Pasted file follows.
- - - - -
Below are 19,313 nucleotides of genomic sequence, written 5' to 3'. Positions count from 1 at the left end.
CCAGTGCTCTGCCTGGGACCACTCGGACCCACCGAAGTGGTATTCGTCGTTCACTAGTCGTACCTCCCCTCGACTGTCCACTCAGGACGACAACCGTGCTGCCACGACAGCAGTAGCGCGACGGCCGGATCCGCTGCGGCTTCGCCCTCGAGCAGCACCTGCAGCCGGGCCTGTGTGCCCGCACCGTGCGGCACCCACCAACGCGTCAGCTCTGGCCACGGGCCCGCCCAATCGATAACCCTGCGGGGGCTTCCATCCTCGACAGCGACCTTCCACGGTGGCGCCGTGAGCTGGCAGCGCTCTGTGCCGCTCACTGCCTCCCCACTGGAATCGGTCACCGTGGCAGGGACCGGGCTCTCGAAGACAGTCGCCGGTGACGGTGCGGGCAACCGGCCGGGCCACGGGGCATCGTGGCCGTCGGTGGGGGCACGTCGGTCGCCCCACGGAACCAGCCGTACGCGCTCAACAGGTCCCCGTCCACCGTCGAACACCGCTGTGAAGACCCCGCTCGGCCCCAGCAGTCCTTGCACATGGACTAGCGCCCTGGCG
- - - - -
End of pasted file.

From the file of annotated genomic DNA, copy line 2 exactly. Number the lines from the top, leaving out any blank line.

CCAGTGCTCTGCCTGGGACCACTCGGACCCACCGAAGTGGTATTCGTCGTTCACTAGTCGTACCTCCCCTCGACTGTCCACTCAGGACGACAACCGTGCTGCCACGACAGCAGTAGCGCGACGGCCGGATCCGCTGCGGCTTCGCCCTCGAGCAGCACCTGCAGCCGGGCCTGTGTGCCCGCACCGTGCGGCACCCACCAACGCGTCAGCTCTGGCCACGGGCCCGCCCAATCGATAACCCTGCGGGGGCTTCCATCCTCGACAGCGACCTTCCACGGTGGCGCCGTGAGCTGGCAGCGCTCTGTGCCGCTCACTGCCTCCCCACTGGAATCGGTCACCGTGGCAGGGACCGGGCTCTCGAAGACAGTCGCCGGTGACGGTGCGGGCAACCGGCCGGGCCACGGGGCATCGTGGCCGTCGGTGGGGGCACGTCGGTCGCCCCACGGAACCAGCCGTACGCGCTCAACAGGTCCCCGTCCACCGTCGAACACCGCTGTGAAGACCCCGCTCGGCCCCAGCAGTCCTTGCACATGGACTAGCGCCCTGGCG